Three-Season Sleeping Bag
Nemo Kyan 20/Azura 20
$220, 2 lbs. 3 oz. (men’s regular)
Sizes: men’s and women’s regular and long
From sleeping under the stars in Idaho’s Sawtooth Mountains in August to a six-day backpacking trip on the Continental Divide Trail in Glacier National Park in September, I slept like a baby in Nemo’s Kyan 20. But even more impressive about the men’s Kyan and women’s Azura are the qualities that ensure you won’t lie awake at night questioning your decision to buy this bag: warmth when damp, respectable packability, and a price that seals the deal.
Nemo’s Feathercore construction uses a continuous sheet of Primaloft Silver synthetic insulation—which, like other synthetic insulation, traps heat even when wet—to minimize air flow and heat loss, while maximizing compressibility; the insulation also contains 70 percent post-consumer recycled material. Nemo claims the construction method reduces the bag’s packed volume by 40 percent, making it comparable in packability to affordable down (think: 650-fill power down). Compressing to roughly the size of a soccer ball, it doesn’t have the packability of 850- or 900-fill power down, but it’s also priced like a much more affordable down bag.
Find your next adventure in your Inbox. Sign up for my FREE email newsletter now.
The bag’s warmth is good, but not exceptional. While I found the Kyan 20 plenty warm enough for nights slipping down into the 30s Fahrenheit in Glacier in September, I need warm base layers top and bottom for temps in the 20s in this bag (and I sleep fairly warm): It’s not quite as warm as the most thermally efficient down bags with a comparable temp rating—but nor is it nearly as expensive as those bags. It was more than warm enough for a night camping under the stars in the Sawtooths in late August with an overnight low in the 40s.
Nemo’s unique Thermo Gills—a pair of long zippers on the top that, when opened, create insulation-free vents (with nylon fabric, not openings into the bag) that release heat for milder nights that aren’t quite warm enough to open up the bag. That’s a smart innovation that Nemo introduced several years ago and has stuck with.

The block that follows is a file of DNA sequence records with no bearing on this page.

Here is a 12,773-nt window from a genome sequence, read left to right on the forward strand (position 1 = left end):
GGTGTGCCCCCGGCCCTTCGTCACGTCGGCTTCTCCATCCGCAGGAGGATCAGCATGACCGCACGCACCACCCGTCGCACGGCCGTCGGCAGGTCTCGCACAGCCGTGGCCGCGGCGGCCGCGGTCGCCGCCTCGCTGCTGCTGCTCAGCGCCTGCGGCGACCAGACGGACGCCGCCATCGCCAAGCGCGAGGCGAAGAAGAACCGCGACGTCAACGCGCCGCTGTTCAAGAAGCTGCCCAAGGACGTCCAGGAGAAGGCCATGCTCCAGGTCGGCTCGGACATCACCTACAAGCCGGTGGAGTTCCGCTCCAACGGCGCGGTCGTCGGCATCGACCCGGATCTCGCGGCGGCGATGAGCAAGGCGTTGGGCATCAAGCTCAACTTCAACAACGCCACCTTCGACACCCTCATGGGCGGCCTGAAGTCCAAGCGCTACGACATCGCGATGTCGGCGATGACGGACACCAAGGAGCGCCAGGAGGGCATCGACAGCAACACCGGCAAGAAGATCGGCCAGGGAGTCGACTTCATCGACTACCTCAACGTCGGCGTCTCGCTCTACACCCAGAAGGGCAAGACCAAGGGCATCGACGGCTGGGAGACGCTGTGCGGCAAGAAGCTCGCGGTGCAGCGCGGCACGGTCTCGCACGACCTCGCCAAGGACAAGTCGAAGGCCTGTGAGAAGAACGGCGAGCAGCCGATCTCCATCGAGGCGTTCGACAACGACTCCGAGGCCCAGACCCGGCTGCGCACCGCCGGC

Zipping the Kyan up completely, I found plenty of shoulder and torso room to lie on my side and extend my arms almost fully, while the mid-section and foot box are adequately spacious if not as capacious as the roomiest bags I’ve reviewed—without much contorting, I could bring a knee up to my chest. The generous hood wraps comfortably around my head and has a close fit even without tightening the drawcord, and closes down snugly around my face when I do tighten it.
The full-length, two-way, burly YKK zipper runs silky smooth and never snagged, thanks to a stiffer fabric backing it on the draft tube (which also seals out drafts). The shell is made of 20-denier nylon ripstop with a DWR (durable, water-repellant coating), as found in many lightweight bags; and similarly, the 30-denier nylon taffeta lining is common and comfortable enough against skin.
A synthetic bag is a smart choice if you routinely sleep in wet climes—and a bag’s insulation doesn’t have to get rained on to get damp, moisture can enter the insulation from your body or humid air inside a tent on a trip with sustained rainy weather. And the Nemo men’s Kyan and women’s Azura offer the warm-when-wet benefit of synthetic insulation with the packability of affordable, mid-quality down—at a super value.
BUY IT NOW You can support my work on this blog by clicking any of these links to purchase a Nemo Kyan 20 sleeping bag at moosejaw.com or campsaver.com, a Nemo Azura 20 at moosejaw.com, outdoorplay.com, or rei.com, a Nemo Kyan 35 at backcountry.com, moosejaw.com or rei.com, or a Nemo Azura 35 moosejaw.com or rei.com.
Want to make your pack lighter and all of your backpacking trips more enjoyable? See my story “A Practical Guide to Lightweight and Ultralight Backpacking.” If you don’t have a paid subscription to The Big Outside, you can read part of that story for free, or click here to download that full story without having a paid membership.
NOTE: I tested gear for Backpacker Magazine for 20 years. At The Big Outside, I review only what I consider the best outdoor gear and apparel. See categorized menus of all my gear reviews at The Big Outside.